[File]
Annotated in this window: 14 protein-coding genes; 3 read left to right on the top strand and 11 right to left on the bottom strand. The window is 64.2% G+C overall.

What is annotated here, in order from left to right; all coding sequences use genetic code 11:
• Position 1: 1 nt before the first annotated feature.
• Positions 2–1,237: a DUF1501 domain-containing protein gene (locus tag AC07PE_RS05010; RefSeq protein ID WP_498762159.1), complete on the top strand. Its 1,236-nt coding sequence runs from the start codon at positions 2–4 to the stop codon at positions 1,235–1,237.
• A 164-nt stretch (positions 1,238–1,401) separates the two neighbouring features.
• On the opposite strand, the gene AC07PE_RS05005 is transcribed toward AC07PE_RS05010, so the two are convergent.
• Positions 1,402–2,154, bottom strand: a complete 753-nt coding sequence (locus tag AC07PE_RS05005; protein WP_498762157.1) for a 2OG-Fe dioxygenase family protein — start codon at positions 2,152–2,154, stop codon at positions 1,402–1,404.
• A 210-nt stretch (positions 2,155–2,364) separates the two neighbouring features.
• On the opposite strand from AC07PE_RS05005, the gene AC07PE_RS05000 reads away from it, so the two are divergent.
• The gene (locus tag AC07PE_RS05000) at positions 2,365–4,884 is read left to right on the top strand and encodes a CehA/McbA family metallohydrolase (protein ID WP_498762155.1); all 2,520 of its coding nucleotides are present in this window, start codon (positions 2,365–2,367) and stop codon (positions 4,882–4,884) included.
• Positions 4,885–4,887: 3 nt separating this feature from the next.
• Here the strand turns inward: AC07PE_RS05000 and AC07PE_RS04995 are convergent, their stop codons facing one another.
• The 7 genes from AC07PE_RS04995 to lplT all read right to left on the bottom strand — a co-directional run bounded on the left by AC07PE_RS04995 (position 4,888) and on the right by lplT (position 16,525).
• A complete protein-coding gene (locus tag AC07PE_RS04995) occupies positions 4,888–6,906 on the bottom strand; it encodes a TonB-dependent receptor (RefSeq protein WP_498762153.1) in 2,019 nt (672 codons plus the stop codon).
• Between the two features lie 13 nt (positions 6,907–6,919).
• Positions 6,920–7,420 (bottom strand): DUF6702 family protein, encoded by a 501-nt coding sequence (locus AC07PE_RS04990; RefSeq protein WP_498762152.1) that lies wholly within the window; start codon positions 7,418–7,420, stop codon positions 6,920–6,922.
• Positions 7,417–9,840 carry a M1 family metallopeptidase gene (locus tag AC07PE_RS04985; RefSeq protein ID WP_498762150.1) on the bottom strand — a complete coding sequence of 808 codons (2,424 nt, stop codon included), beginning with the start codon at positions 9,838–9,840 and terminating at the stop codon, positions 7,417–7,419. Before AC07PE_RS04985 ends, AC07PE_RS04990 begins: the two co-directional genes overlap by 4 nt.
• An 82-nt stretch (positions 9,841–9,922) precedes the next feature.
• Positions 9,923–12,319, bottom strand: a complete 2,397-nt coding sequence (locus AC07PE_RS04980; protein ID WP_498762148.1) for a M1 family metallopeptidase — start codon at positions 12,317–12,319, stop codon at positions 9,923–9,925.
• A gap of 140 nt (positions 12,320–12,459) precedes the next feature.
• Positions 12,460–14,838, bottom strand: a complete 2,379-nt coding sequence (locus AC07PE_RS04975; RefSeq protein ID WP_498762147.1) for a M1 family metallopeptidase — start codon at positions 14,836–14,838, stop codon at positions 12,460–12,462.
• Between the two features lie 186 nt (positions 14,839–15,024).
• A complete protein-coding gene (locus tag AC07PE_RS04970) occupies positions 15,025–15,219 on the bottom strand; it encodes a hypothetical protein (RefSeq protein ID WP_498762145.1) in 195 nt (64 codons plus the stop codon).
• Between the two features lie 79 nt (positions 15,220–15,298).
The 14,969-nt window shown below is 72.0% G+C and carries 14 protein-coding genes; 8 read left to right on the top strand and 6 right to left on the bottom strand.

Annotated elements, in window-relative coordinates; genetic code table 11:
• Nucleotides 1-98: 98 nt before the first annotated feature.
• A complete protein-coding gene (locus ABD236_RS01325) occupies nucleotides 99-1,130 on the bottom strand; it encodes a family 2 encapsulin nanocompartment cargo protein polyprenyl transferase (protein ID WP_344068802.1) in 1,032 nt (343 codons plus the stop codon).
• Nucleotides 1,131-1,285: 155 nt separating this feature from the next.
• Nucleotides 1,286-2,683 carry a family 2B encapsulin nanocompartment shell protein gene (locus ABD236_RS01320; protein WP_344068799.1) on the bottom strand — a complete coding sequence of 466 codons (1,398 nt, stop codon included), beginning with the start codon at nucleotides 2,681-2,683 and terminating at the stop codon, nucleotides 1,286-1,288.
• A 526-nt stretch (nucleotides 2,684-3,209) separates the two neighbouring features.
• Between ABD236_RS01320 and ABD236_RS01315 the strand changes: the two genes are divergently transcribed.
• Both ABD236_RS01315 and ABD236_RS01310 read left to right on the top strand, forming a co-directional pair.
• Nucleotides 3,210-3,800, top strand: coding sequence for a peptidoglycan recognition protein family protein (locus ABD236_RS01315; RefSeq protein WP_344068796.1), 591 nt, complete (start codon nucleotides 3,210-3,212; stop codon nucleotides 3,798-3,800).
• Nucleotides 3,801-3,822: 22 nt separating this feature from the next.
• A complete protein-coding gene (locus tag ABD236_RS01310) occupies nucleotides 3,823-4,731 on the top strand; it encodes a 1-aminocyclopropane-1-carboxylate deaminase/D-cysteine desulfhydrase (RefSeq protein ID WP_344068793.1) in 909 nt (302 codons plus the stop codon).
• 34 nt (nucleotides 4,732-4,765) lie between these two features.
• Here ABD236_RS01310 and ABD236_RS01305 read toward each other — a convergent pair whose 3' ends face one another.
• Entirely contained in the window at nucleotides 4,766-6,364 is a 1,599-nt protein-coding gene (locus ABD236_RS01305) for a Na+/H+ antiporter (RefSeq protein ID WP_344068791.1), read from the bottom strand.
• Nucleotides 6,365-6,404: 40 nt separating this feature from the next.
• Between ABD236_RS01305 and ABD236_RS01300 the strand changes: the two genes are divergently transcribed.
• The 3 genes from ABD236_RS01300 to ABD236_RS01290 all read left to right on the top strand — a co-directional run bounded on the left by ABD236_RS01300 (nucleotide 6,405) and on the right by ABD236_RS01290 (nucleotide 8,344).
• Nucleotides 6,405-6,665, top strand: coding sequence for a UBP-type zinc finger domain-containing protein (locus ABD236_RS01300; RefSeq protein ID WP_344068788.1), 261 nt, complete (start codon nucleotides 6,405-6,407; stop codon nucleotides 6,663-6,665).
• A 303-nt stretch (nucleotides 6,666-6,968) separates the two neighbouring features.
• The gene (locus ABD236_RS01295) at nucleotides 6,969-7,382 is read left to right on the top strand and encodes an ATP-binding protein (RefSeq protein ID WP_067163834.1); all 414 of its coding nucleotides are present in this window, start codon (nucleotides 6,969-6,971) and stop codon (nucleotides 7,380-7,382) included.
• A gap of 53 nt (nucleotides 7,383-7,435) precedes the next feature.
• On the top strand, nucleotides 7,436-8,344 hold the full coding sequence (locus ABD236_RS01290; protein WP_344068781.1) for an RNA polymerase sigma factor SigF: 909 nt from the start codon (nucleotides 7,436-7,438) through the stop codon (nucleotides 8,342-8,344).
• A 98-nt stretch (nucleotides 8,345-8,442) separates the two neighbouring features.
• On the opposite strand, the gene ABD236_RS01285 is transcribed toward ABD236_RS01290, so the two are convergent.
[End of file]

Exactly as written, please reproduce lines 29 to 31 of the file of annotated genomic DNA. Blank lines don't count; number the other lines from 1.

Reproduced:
• Nucleotides 1,131-1,285: 155 nt separating this feature from the next.
• Nucleotides 1,286-2,683 carry a family 2B encapsulin nanocompartment shell protein gene (locus ABD236_RS01320; protein WP_344068799.1) on the bottom strand — a complete coding sequence of 466 codons (1,398 nt, stop codon included), beginning with the start codon at nucleotides 2,681-2,683 and terminating at the stop codon, nucleotides 1,286-1,288.
• A 526-nt stretch (nucleotides 2,684-3,209) separates the two neighbouring features.